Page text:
Second, Amanda recommended to start small. “The learning curve for exporting is huge, just the paperwork alone is enough to overwhelm the most accomplished business professional. A small error can cause a huge nightmare when overseas customs officials get involved,” Amanda said. Her advice, “ask that a sample of all required documents be provided before entering into a contract. Then ask yourself, can you meet all these requirements?”
Finally, Amanda feels that developing very strong relationships with your national commodity council or breed association, state agencies, and national agencies have been a huge asset. “In order to successfully export any agricultural product you must have a good team in place,” she said. “This means at your facility, and at every point along the chain. We work closely with our state inspection agencies as well as national agencies,” said Amanda. “A successful export shipment is great but few realize that a failed export shipment can cripple the entire U.S. export supply chain.”
In addition to her role as Controller within the family operation; Amanda, her husband, and their two sons own and operate Leo Bros. Show Steers. They currently run over 100 cows and market an average of 45 club calves per year. Their oldest son Brody, age 11, is already on a jackpot circuit and in his 3rd year with 4-H. Youngest son, Tristan, age 7, is eagerly awaiting his debut in the show ring and loves to help in the barn. “The club calf business is not how we make a living, but it is what we love,” said Amanda.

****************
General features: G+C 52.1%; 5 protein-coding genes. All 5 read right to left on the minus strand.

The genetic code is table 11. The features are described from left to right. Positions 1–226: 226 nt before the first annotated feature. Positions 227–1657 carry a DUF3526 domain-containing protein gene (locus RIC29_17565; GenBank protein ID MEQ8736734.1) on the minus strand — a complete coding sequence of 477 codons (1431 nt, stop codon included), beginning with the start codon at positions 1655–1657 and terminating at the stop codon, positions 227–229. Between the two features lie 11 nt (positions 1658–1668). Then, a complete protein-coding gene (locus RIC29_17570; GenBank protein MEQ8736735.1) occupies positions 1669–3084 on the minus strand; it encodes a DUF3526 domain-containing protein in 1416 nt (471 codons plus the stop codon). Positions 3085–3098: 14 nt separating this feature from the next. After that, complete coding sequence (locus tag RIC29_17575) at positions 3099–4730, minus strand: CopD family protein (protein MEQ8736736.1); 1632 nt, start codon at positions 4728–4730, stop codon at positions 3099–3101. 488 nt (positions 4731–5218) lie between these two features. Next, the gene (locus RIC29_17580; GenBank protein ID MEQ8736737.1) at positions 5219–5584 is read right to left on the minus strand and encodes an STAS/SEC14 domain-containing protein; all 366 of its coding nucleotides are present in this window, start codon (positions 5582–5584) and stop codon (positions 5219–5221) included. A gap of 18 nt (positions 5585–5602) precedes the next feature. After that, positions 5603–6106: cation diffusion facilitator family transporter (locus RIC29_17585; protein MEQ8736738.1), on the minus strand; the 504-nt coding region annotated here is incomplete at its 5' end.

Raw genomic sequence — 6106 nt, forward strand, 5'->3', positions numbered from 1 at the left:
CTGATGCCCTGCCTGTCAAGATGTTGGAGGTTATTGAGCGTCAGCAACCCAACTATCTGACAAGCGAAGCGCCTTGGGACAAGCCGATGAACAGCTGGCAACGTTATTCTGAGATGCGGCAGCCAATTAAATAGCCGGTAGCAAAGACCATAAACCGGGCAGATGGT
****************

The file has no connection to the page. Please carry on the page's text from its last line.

Both Cal-Ore and Leo Bros. Show Steers share the same core values. Although they cater to different sectors within the agricultural industry, their commonalities are what make Amanda passionate about them both.
They’re both driven by repeat business, Amanda said. “The best compliment is a repeat customer,” she said. Whether it is being trusted with a show calf prospect or marketing your crop to the retailer, for the Leos, having customers reinvest in their operation year-after-year is the ultimate compliment.
She’s also realized that your biggest competitor can be your best friend. In both raising club calves and crops, competition drives producers to generate a better product. Ultimately, you are advocating for the advancement of the industry, not just your own success, which enables close friendships among competitors, she said.
Finally, she feels a supportive network is key in their success. “Whether it is a calf with a cough or seed variety struggling to flourish, knowing you could pick up the phone and have a handful of people willing to help you means a lot,” said Amanda.
Whether it be in the barn or the boardroom, Amanda Leo is a woman that gets things done. She and her family are committed to progressing agriculture through the quality of the products they produce. We are proud to work with Amanda and her family in their show steer program, and salute her, and the many outstanding women in agriculture making a difference.